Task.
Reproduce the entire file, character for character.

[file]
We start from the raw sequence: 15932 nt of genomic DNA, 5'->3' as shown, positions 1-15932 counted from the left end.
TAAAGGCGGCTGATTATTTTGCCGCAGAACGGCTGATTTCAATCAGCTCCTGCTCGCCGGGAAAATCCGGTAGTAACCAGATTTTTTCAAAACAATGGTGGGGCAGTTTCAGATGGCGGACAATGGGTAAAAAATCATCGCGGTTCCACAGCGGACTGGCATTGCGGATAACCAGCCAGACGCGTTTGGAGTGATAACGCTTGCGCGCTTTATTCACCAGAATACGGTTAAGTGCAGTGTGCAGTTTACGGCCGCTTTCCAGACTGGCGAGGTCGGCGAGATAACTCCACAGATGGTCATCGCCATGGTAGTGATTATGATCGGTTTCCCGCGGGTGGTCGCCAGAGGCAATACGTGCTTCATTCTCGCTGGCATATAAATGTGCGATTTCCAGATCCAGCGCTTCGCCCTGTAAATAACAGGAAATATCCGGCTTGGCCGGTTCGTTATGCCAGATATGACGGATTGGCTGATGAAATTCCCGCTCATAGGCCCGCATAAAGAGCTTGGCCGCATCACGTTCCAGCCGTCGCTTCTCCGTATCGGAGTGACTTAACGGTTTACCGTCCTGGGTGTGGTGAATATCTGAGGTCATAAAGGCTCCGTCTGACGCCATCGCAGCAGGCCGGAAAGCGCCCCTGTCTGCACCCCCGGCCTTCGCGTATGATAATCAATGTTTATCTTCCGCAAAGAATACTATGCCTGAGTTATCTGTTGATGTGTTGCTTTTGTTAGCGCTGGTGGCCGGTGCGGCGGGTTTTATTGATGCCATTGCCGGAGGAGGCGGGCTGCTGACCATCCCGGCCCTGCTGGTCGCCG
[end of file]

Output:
We start from the raw sequence: 15932 nt of genomic DNA, 5'->3' as shown, positions 1-15932 counted from the left end.
TAAAGGCGGCTGATTATTTTGCCGCAGAACGGCTGATTTCAATCAGCTCCTGCTCGCCGGGAAAATCCGGTAGTAACCAGATTTTTTCAAAACAATGGTGGGGCAGTTTCAGATGGCGGACAATGGGTAAAAAATCATCGCGGTTCCACAGCGGACTGGCATTGCGGATAACCAGCCAGACGCGTTTGGAGTGATAACGCTTGCGCGCTTTATTCACCAGAATACGGTTAAGTGCAGTGTGCAGTTTACGGCCGCTTTCCAGACTGGCGAGGTCGGCGAGATAACTCCACAGATGGTCATCGCCATGGTAGTGATTATGATCGGTTTCCCGCGGGTGGTCGCCAGAGGCAATACGTGCTTCATTCTCGCTGGCATATAAATGTGCGATTTCCAGATCCAGCGCTTCGCCCTGTAAATAACAGGAAATATCCGGCTTGGCCGGTTCGTTATGCCAGATATGACGGATTGGCTGATGAAATTCCCGCTCATAGGCCCGCATAAAGAGCTTGGCCGCATCACGTTCCAGCCGTCGCTTCTCCGTATCGGAGTGACTTAACGGTTTACCGTCCTGGGTGTGGTGAATATCTGAGGTCATAAAGGCTCCGTCTGACGCCATCGCAGCAGGCCGGAAAGCGCCCCTGTCTGCACCCCCGGCCTTCGCGTATGATAATCAATGTTTATCTTCCGCAAAGAATACTATGCCTGAGTTATCTGTTGATGTGTTGCTTTTGTTAGCGCTGGTGGCCGGTGCGGCGGGTTTTATTGATGCCATTGCCGGAGGAGGCGGGCTGCTGACCATCCCGGCCCTGCTGGTCGCCG